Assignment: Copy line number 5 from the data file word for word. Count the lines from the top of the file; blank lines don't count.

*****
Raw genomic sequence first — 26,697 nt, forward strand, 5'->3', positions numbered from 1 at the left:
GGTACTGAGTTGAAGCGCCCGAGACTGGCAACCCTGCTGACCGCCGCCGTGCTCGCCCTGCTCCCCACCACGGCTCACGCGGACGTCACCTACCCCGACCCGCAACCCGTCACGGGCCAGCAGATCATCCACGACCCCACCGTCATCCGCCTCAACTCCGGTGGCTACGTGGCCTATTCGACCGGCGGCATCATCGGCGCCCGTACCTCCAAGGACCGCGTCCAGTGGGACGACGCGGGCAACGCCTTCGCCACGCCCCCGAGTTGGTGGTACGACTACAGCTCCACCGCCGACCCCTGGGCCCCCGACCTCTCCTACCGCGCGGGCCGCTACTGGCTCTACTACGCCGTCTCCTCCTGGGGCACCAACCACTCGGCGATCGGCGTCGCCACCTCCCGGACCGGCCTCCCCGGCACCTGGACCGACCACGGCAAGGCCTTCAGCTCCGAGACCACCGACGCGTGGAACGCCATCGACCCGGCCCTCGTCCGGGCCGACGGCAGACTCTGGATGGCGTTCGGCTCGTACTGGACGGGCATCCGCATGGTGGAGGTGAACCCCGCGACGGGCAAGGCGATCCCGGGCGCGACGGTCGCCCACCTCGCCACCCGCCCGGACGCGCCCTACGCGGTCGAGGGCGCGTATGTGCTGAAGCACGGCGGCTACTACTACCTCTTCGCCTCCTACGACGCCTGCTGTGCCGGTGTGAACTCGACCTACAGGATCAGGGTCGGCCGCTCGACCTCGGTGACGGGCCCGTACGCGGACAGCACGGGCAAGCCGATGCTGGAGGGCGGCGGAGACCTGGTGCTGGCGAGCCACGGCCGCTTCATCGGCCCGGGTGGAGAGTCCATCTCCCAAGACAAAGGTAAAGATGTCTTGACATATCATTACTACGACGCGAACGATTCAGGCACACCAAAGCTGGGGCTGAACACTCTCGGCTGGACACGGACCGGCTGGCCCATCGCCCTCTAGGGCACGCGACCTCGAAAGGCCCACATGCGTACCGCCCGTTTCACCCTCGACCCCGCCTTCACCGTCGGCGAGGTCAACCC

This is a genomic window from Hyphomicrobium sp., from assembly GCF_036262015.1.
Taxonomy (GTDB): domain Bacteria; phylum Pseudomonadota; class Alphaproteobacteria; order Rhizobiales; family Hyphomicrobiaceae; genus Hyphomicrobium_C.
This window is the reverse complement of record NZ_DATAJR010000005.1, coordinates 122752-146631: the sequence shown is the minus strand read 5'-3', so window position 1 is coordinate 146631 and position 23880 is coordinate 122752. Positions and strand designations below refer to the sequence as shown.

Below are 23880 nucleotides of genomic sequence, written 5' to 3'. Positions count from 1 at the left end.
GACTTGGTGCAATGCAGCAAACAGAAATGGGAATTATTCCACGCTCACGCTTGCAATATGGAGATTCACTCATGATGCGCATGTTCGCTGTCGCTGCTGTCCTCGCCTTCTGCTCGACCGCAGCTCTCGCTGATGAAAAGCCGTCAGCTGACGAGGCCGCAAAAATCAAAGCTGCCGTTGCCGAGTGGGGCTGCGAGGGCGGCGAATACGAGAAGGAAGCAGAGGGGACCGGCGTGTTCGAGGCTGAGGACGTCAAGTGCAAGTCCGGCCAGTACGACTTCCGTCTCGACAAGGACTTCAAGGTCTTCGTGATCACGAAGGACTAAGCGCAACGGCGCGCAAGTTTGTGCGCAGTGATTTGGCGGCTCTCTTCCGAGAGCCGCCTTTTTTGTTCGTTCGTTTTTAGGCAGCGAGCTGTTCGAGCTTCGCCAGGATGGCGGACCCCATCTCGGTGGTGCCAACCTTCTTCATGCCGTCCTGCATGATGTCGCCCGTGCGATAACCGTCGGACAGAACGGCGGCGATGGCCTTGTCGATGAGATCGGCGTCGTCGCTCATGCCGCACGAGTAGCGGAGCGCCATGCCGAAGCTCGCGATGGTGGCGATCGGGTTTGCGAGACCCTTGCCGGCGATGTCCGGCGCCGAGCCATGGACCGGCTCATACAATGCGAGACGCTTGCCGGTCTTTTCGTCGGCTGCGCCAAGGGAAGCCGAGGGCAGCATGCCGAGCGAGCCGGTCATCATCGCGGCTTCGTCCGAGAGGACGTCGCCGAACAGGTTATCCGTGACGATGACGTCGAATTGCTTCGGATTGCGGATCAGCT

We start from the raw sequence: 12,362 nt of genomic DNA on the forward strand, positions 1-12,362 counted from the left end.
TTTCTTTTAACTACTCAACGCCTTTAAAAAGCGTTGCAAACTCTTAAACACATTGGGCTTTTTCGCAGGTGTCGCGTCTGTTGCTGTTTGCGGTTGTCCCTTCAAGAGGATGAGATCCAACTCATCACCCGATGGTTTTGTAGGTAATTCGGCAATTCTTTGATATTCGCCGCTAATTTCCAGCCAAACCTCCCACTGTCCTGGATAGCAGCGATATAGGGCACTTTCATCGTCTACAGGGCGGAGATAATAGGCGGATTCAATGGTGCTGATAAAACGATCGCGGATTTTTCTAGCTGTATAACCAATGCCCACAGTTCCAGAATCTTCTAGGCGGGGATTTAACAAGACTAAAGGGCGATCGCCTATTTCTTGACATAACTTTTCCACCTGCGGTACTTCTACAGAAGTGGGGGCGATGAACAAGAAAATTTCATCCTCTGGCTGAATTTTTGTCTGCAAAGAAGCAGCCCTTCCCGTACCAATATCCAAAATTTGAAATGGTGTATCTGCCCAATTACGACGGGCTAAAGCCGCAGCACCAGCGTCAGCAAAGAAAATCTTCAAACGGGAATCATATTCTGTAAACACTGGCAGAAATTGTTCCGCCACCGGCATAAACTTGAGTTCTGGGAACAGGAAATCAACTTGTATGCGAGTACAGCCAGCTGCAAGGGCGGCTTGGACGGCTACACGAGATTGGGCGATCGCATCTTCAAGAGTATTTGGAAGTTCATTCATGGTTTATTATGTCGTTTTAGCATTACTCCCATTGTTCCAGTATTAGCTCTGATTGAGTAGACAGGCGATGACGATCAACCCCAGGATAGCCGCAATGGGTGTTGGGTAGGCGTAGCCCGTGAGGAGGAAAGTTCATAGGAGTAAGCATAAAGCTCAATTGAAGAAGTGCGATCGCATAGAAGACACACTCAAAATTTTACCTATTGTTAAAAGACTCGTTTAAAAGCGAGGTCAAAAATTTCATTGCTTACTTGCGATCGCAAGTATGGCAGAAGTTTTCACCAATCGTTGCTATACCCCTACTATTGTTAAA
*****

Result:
This window is the reverse complement of record NZ_DATAJR010000005.1, coordinates 122752-146631: the sequence shown is the minus strand read 5'-3', so window position 1 is coordinate 146631 and position 23880 is coordinate 122752. Positions and strand designations below refer to the sequence as shown.